Abstract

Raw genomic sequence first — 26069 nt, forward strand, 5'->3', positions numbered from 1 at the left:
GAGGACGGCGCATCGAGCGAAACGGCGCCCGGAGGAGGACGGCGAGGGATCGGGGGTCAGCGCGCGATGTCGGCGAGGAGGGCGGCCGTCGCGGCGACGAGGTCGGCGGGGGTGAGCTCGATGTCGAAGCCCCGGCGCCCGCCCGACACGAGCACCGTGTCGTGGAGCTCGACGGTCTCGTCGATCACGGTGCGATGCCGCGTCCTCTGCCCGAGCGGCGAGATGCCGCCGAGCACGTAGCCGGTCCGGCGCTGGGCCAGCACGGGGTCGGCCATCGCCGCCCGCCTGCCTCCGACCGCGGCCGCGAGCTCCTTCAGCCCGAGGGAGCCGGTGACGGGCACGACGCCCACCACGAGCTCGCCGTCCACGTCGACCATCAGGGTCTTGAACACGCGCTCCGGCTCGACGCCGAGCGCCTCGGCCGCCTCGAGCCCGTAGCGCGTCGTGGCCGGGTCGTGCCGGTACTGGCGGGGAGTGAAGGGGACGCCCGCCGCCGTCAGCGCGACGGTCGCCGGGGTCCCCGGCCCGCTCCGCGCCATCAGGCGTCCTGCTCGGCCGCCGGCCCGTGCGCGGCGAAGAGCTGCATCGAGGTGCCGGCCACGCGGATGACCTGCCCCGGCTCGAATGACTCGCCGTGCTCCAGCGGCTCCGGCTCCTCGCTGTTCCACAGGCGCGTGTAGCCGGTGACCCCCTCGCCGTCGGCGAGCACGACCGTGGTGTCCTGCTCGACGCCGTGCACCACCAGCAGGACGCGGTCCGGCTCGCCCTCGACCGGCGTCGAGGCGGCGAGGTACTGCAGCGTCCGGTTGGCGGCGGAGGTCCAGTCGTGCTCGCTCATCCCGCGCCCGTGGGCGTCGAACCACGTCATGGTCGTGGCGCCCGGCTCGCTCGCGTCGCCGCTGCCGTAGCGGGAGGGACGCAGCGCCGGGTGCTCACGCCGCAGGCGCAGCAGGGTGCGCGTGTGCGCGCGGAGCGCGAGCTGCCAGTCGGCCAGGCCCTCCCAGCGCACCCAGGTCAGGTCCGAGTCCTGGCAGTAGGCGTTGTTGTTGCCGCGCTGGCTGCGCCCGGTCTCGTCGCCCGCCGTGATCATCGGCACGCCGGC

Short-period, three-component recordings from peaceful nuclear explosions (PNE) of the profile QUARTZ, located in Russia, are used to constrain the nature of the coda of PNE arrivals. In particular, we examine the unusually strong and extensive coda of the long-range Pn (interpreted as a whispering-gallery, WG) phase propagating to beyond 3000 km. Energy-balance considerations in three dimensions show that such an extensive coda is inherent not only to WG but to all other P-wave phases and can be explained by crustal scattering. The long coda is a result of excitation of short-period scattered waves (Pg, Sg, Lg, Rg) within the crust by the waves incident from the mantle, or, conversely, by generation of mantle phases from crustal guided waves within the source region. The resulting estimates of coda Q range between Q = 380 near 2 Hz and Q = 430 near 5 Hz and can be associated with crustal attenuation including the sediments. Our coda model also explains quantitatively the observed build-up of the arrival amplitude with time and the apparent lack of a pronounced coda of the body-wave arrivals from the mantle transition zone. These effects result from adding up the energy of the later arrivals arriving during the codas of earlier arrivals. We “deconvolve” the overlapping coda patterns and show that the true relative energies of the arrivals are significantly lower than the apparent energies measured from the raw records. A whispering-gallery interpretation of the long-range Pn and crustal scattering accounts for the entire range of observations of kinematic, spectral, and amplitude pattern of the PNE wavefield and allows the derivation of constraints on attenuation.

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